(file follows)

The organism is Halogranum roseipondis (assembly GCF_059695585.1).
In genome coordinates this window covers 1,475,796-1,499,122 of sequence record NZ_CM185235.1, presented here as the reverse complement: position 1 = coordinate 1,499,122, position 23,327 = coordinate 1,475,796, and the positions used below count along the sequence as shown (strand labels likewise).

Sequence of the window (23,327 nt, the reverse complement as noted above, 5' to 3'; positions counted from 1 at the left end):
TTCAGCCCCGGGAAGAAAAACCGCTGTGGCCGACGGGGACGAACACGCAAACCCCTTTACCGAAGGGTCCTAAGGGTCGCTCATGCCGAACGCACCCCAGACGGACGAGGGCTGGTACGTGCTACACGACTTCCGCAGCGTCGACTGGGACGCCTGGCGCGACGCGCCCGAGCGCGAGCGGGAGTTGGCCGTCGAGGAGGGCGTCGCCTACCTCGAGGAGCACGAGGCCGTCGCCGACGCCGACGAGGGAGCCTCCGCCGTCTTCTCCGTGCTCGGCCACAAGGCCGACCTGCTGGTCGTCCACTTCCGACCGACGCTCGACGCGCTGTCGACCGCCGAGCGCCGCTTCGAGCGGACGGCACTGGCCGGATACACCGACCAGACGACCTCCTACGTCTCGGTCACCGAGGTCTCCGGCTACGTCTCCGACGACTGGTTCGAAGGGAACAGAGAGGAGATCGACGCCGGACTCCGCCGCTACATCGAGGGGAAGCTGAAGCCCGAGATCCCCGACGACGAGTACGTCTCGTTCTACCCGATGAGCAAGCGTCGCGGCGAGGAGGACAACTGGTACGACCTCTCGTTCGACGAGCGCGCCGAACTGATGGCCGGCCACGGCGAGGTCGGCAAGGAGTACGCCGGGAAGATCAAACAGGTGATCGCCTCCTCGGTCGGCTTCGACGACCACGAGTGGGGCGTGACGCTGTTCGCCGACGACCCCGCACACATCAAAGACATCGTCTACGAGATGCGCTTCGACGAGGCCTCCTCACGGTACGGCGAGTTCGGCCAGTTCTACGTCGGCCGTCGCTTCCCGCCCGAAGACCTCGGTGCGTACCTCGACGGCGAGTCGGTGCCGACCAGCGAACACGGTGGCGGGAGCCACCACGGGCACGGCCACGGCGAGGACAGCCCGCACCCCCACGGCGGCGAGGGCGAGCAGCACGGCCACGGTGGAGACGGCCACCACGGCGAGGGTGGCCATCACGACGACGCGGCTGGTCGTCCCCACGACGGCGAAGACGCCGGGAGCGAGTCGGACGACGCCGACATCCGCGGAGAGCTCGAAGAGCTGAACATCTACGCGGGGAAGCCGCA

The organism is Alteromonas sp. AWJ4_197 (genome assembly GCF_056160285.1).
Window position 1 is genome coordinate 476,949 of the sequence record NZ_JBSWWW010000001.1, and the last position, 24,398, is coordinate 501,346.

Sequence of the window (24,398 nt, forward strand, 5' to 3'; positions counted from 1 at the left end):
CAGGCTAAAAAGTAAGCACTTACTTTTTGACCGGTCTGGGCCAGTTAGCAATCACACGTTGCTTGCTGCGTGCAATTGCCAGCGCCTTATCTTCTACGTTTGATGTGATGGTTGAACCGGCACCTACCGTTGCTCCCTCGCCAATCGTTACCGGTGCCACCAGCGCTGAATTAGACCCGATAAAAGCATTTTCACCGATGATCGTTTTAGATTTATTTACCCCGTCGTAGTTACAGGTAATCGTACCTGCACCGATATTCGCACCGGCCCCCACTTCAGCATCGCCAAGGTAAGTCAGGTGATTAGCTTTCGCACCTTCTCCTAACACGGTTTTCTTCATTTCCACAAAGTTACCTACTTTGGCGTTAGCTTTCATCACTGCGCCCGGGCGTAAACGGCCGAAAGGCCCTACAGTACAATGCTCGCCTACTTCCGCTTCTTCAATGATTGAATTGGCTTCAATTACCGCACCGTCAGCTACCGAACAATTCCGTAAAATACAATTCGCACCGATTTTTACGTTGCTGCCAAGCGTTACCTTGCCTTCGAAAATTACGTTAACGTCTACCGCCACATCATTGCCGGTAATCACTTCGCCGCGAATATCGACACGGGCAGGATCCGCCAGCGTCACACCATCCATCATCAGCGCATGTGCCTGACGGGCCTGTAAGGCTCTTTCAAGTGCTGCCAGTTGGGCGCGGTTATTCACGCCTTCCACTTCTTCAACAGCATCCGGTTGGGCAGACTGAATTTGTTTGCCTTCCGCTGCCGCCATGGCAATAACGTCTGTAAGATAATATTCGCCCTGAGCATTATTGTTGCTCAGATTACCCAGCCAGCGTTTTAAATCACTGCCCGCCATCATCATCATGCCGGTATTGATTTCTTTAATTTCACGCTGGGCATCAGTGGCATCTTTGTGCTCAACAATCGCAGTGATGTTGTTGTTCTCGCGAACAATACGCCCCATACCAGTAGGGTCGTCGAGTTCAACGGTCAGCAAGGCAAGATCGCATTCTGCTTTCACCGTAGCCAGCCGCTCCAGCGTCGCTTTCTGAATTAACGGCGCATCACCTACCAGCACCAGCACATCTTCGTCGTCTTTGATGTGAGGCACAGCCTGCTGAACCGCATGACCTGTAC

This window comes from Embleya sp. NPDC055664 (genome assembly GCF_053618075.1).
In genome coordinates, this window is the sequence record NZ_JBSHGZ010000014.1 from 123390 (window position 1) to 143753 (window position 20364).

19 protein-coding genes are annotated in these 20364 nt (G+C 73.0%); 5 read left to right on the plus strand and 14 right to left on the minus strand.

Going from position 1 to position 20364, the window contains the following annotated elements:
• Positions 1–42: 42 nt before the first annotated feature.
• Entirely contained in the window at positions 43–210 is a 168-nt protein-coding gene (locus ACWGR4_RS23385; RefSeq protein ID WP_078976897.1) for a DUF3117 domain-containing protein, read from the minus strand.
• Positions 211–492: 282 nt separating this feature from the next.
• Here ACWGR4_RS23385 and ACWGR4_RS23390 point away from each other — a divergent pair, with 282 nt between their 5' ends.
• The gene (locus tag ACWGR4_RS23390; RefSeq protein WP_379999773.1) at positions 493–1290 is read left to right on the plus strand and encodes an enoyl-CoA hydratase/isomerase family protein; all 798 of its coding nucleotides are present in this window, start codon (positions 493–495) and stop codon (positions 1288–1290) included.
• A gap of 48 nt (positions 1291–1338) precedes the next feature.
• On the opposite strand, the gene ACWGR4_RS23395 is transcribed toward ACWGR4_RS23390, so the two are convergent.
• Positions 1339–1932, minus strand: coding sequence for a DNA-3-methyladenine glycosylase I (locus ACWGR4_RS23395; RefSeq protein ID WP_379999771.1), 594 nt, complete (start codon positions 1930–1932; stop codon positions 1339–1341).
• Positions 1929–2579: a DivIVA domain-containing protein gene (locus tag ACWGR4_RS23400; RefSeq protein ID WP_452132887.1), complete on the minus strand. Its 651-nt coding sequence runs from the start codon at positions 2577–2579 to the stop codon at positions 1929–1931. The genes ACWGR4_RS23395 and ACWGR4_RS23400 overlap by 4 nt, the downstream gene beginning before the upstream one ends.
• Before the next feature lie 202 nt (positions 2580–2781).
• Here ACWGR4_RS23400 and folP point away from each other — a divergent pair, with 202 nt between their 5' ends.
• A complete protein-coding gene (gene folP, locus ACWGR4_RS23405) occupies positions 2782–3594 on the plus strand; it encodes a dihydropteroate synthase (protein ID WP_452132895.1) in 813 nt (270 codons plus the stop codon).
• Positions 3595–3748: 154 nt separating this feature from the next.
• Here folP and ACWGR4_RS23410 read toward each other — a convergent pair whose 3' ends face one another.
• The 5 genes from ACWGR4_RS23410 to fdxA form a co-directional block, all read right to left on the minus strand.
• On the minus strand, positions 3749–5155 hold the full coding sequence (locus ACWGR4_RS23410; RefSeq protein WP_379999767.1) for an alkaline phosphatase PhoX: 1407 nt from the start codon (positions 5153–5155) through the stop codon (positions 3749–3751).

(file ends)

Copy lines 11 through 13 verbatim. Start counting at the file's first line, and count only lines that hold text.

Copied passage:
19 protein-coding genes are annotated in these 20364 nt (G+C 73.0%); 5 read left to right on the plus strand and 14 right to left on the minus strand.

Going from position 1 to position 20364, the window contains the following annotated elements:
• Positions 1–42: 42 nt before the first annotated feature.